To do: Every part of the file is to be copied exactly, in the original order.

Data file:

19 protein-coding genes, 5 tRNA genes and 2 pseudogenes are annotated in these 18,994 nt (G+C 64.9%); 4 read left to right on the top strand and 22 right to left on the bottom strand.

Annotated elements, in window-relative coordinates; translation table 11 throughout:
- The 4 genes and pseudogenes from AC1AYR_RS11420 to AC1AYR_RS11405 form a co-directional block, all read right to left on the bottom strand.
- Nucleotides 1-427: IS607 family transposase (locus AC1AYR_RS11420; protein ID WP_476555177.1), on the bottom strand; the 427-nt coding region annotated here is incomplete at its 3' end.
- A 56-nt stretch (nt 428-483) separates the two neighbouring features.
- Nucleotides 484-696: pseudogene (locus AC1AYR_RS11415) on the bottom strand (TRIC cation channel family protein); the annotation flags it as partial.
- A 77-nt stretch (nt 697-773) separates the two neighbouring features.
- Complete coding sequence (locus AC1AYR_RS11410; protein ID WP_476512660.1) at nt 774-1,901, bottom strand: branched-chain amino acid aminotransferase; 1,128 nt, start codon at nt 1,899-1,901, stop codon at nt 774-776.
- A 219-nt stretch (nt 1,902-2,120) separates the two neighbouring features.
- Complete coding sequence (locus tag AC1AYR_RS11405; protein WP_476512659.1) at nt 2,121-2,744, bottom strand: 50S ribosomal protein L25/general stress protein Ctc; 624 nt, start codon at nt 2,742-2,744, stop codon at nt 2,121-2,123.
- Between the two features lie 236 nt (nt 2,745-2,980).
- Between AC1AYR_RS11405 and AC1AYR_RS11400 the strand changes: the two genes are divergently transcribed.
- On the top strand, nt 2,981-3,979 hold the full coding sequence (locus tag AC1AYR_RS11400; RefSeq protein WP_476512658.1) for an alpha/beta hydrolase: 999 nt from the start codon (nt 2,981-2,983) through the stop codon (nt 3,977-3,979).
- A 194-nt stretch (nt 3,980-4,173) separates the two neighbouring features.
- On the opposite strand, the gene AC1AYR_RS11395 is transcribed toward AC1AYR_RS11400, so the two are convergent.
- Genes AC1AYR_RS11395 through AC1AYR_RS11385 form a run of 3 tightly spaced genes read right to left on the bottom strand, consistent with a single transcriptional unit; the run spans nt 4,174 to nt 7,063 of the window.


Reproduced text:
19 protein-coding genes, 5 tRNA genes and 2 pseudogenes are annotated in these 18,994 nt (G+C 64.9%); 4 read left to right on the top strand and 22 right to left on the bottom strand.

Annotated elements, in window-relative coordinates; translation table 11 throughout:
- The 4 genes and pseudogenes from AC1AYR_RS11420 to AC1AYR_RS11405 form a co-directional block, all read right to left on the bottom strand.
- Nucleotides 1-427: IS607 family transposase (locus AC1AYR_RS11420; protein ID WP_476555177.1), on the bottom strand; the 427-nt coding region annotated here is incomplete at its 3' end.
- A 56-nt stretch (nt 428-483) separates the two neighbouring features.
- Nucleotides 484-696: pseudogene (locus AC1AYR_RS11415) on the bottom strand (TRIC cation channel family protein); the annotation flags it as partial.
- A 77-nt stretch (nt 697-773) separates the two neighbouring features.
- Complete coding sequence (locus AC1AYR_RS11410; protein ID WP_476512660.1) at nt 774-1,901, bottom strand: branched-chain amino acid aminotransferase; 1,128 nt, start codon at nt 1,899-1,901, stop codon at nt 774-776.
- A 219-nt stretch (nt 1,902-2,120) separates the two neighbouring features.
- Complete coding sequence (locus tag AC1AYR_RS11405; protein WP_476512659.1) at nt 2,121-2,744, bottom strand: 50S ribosomal protein L25/general stress protein Ctc; 624 nt, start codon at nt 2,742-2,744, stop codon at nt 2,121-2,123.
- Between the two features lie 236 nt (nt 2,745-2,980).
- Between AC1AYR_RS11405 and AC1AYR_RS11400 the strand changes: the two genes are divergently transcribed.
- On the top strand, nt 2,981-3,979 hold the full coding sequence (locus tag AC1AYR_RS11400; RefSeq protein WP_476512658.1) for an alpha/beta hydrolase: 999 nt from the start codon (nt 2,981-2,983) through the stop codon (nt 3,977-3,979).
- A 194-nt stretch (nt 3,980-4,173) separates the two neighbouring features.
- On the opposite strand, the gene AC1AYR_RS11395 is transcribed toward AC1AYR_RS11400, so the two are convergent.
- Genes AC1AYR_RS11395 through AC1AYR_RS11385 form a run of 3 tightly spaced genes read right to left on the bottom strand, consistent with a single transcriptional unit; the run spans nt 4,174 to nt 7,063 of the window.